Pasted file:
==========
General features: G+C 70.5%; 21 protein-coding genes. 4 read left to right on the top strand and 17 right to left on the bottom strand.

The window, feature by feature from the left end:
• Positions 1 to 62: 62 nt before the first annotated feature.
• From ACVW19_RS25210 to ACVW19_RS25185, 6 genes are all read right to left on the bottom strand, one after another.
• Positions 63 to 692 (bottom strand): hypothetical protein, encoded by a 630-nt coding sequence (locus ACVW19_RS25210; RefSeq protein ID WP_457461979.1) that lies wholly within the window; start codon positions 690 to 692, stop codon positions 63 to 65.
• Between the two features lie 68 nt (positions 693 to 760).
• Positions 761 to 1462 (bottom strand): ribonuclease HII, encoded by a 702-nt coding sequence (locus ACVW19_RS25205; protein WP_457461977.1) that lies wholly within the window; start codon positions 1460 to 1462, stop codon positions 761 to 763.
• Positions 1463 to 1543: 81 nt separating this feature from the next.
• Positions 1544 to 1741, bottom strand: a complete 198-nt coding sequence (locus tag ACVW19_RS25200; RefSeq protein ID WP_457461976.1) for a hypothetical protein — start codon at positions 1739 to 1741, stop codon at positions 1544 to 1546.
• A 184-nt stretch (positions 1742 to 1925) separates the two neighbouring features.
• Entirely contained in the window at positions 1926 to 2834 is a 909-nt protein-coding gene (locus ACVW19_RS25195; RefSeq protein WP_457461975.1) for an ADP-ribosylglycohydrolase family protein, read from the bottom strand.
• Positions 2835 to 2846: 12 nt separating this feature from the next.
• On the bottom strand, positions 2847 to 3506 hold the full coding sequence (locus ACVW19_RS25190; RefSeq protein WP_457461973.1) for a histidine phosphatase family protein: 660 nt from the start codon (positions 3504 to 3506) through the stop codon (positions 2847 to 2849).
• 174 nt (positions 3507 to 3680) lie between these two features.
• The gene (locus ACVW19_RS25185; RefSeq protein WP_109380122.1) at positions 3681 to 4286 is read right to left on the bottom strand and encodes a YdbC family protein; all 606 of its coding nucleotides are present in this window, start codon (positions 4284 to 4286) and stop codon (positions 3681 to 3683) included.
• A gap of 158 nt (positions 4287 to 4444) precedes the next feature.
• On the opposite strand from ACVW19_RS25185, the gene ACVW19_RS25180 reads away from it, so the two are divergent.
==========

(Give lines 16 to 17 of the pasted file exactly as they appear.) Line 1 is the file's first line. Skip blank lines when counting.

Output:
• A gap of 158 nt (positions 4287 to 4444) precedes the next feature.
• On the opposite strand from ACVW19_RS25185, the gene ACVW19_RS25180 reads away from it, so the two are divergent.